Personally, I really wish Pound had progressed through the rest of Chinese history, if only for a chance to see what he made of that latter event: the Taiping Rebellion happened during his father’s lifetime, and was enough within living memory that the name Gordon was still popular into the 1930s (in honor of “Chinese” Gordon, also known as “Gordon of Khartoum,” who played a major role in the conflict). Pound doubtless would have been caustic about the Chinese rebel who styled himself the son of Jehovah and the little brother of Christ, but we’ll never know.

I do wish I had some of the sources on Pound and China that I had access to back at my old workplace. Pound may have first encountered the characters of Chinese writing in their Japanese form, but he actively corresponded with Chinese scholars in his own lifetime, and I believe the letters would be helpful in breathing some life into these otherwise somewhat dull poems about what is mostly ancient history.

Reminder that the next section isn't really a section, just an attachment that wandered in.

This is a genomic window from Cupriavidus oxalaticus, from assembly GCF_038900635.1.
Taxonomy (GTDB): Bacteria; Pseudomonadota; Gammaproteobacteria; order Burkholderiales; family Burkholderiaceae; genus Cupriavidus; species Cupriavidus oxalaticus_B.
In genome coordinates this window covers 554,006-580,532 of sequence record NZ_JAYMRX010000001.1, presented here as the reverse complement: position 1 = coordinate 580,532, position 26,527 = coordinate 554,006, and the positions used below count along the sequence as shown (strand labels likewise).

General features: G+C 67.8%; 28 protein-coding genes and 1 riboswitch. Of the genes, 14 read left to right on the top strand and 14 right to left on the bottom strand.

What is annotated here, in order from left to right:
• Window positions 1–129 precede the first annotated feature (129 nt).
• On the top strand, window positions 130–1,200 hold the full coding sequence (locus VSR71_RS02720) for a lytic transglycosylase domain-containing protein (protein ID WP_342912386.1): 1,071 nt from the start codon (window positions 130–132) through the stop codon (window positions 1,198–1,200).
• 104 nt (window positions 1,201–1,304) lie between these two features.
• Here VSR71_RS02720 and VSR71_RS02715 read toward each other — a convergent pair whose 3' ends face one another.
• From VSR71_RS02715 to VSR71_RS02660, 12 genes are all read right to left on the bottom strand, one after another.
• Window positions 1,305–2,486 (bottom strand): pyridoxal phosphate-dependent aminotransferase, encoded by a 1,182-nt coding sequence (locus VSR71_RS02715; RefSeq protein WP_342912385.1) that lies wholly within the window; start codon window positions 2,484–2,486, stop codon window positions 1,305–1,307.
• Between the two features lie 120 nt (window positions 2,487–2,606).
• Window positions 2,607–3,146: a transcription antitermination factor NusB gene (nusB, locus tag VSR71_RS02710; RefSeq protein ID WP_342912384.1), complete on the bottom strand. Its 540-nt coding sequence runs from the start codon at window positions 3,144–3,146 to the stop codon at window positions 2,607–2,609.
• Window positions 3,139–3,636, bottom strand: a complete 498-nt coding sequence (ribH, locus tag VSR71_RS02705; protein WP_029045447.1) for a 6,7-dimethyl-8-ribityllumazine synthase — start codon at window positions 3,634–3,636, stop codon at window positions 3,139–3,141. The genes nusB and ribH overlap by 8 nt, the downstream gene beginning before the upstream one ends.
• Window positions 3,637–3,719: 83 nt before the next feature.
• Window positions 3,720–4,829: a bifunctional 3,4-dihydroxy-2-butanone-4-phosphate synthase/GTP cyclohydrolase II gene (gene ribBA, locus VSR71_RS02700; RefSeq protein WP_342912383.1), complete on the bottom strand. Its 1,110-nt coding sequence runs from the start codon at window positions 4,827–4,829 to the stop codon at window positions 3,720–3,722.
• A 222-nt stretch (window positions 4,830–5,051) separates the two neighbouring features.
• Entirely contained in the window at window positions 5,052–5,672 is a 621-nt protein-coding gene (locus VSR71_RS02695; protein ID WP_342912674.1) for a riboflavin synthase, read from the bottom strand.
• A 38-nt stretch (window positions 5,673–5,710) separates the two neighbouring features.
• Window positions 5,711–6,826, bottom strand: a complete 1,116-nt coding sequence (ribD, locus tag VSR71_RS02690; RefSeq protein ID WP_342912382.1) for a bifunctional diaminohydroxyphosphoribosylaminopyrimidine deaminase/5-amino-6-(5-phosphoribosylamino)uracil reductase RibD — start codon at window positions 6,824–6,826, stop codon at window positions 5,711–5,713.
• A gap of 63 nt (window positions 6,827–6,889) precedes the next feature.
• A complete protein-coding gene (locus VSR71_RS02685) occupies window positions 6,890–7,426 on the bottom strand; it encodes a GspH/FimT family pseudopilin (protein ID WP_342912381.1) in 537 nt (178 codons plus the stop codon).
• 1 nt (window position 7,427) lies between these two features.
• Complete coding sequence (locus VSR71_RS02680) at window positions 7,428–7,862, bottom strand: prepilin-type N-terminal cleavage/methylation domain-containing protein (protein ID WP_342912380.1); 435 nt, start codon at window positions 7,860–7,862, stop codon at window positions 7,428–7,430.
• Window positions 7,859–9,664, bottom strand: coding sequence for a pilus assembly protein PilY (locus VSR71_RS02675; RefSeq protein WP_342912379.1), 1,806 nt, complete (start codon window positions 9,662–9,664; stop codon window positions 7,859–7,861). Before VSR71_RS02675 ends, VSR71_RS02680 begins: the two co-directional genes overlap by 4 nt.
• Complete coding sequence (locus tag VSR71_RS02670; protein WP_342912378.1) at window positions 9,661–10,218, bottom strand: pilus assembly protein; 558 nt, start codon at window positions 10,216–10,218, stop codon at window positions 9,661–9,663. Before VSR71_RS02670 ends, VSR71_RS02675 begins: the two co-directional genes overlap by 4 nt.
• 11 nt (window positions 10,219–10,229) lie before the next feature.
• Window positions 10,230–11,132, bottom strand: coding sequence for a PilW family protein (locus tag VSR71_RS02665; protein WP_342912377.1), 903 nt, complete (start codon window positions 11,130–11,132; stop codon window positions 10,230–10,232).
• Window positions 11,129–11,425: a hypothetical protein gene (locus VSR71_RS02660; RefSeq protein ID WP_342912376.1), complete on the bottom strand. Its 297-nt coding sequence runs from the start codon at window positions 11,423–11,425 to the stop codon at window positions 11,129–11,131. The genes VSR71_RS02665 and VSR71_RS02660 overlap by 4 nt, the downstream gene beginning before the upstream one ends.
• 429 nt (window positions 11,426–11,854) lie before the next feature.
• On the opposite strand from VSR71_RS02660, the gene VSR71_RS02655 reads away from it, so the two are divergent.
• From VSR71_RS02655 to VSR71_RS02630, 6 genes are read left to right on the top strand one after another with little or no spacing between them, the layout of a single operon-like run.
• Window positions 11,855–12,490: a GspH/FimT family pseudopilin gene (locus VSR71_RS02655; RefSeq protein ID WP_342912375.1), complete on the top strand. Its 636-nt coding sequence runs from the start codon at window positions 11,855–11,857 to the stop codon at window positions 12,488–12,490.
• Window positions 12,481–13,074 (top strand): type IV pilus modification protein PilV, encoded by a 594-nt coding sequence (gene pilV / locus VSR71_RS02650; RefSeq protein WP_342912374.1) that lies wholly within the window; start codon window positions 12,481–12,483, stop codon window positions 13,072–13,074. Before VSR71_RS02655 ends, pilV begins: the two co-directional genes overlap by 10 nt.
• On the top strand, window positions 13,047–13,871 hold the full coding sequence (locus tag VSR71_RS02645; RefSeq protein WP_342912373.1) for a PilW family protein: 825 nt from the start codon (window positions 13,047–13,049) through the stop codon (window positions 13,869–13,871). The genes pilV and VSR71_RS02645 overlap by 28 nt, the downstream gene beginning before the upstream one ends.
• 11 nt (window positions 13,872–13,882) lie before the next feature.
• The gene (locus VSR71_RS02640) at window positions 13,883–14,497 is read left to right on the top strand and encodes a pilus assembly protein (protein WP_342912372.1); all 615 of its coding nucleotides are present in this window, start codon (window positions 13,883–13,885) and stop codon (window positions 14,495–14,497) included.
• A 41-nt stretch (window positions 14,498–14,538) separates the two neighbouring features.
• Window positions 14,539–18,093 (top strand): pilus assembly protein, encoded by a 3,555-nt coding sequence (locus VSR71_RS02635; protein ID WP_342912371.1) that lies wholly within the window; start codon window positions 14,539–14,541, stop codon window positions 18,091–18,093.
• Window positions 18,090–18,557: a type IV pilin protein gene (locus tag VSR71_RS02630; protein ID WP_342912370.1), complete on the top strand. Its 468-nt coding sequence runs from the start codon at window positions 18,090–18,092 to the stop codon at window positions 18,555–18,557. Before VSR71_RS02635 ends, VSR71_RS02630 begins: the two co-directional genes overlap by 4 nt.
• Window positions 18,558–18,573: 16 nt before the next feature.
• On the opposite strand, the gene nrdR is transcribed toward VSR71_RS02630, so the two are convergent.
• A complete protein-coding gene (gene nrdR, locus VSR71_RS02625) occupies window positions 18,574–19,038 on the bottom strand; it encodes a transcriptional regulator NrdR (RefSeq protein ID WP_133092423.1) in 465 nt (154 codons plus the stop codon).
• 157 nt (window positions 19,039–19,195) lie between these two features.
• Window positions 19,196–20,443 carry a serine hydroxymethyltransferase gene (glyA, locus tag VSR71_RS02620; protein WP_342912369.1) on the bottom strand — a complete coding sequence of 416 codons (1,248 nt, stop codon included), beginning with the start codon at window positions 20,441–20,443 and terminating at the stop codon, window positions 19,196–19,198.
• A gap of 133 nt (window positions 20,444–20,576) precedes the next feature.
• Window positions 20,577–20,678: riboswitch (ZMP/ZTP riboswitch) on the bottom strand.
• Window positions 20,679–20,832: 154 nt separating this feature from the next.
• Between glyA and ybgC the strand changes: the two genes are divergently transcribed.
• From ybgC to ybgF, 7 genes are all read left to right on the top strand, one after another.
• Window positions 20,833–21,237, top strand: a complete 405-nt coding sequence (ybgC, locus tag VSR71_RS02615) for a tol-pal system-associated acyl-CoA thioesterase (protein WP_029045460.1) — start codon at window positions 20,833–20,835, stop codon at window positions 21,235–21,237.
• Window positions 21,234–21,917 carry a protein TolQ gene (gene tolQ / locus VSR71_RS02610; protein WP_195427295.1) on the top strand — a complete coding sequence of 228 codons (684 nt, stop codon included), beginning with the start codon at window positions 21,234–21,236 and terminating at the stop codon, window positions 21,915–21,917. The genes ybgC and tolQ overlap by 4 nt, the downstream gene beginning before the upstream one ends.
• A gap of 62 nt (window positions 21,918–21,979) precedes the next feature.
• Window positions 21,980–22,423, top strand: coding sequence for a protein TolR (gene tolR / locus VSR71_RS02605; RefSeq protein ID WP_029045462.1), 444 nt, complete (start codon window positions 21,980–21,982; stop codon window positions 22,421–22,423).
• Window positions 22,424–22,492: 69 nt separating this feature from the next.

Likewise, how Pound might have opined on the end of the Chinese Imperial rule, and on the modernization of China, is at least a topic for elsewhere: it’s the 1700s, and Pound’s done with China for now, so we are too.  We’ll continue to see Chinese characters in the text, but this sums up Pound’s longest and deepest engagement with Chinese history, as part of the project of the Cantos. Next time, we’ll be continuing with Canto LXII, the first of the Adams Cantos.

Some thoughts, before I completely finish, however, on that speculative occult-Pound I was working on building up—the reason for this research in the first place.

Right, that’s it till next time, when I start with the first of the Adams Cantos.

Series Navigation<< Blogging Pound’s The Cantos: Canto LXBlogging Pound’s The Cantos: More on Canto LVII, and Canto LVIII >>